Spot The "Recovering" European Periphery

Tyler Durden's picture

With Italian and Spanish bond yields at record lows (and spreads - risk premia - near record lows) one can only ascertain that Europe is fixed, Draghi has no need to do QE, and everything in the world is fine again. Except it's not... Draghi is cornered from QE by a lack of uncommitted collateral and a banking system glued at the hip to the sovereign bond markets. But perhaps, for those who are buying Italian and Spanish bonds, it is not enough to see record high unemployment, record loan delinquencies, and record low credit creation... In order to help further with the BTFD, we offer the following chart - showing Spanish and Italian home prices continue to slump (along with Cyprus).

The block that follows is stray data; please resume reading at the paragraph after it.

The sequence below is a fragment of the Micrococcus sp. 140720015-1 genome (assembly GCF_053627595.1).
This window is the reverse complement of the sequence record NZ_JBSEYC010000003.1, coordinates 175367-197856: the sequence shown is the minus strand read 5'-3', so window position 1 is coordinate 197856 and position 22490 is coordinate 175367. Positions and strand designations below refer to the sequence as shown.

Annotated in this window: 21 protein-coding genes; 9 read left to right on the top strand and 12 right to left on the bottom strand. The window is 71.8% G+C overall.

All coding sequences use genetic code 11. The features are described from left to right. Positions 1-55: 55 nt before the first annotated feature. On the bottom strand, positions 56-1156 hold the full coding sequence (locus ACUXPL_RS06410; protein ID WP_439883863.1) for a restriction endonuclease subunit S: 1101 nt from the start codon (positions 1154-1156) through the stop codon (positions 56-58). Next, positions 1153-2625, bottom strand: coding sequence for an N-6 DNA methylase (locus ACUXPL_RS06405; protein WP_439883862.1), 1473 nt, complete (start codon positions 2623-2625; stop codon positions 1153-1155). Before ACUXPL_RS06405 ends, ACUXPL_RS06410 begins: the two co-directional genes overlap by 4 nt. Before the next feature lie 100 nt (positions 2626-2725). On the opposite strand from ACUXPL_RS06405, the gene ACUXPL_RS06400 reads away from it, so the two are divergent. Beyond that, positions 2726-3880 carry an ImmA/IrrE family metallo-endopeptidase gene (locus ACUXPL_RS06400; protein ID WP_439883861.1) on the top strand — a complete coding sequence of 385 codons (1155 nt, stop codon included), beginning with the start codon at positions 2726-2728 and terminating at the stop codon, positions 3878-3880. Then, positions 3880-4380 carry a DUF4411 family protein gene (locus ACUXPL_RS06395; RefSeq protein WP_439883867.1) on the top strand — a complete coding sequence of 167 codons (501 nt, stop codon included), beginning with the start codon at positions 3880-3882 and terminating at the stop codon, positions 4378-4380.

As Bloomberg Brief's Niraj Shah notes, annual euro-area house prices dropped 1.4 percent in the final quarter of 2013, as values fell in the four largest economies. Prices dropped in half of the 14 countries reporting data. Eurostat used unofficial ECB figures for germany. Cyprus and Spain registered the largest declines with minus 9.4 percent and minus 6.3 percent, respectively. Estonia and Ireland made the biggest gains.

 

But, the recovery is here any minute...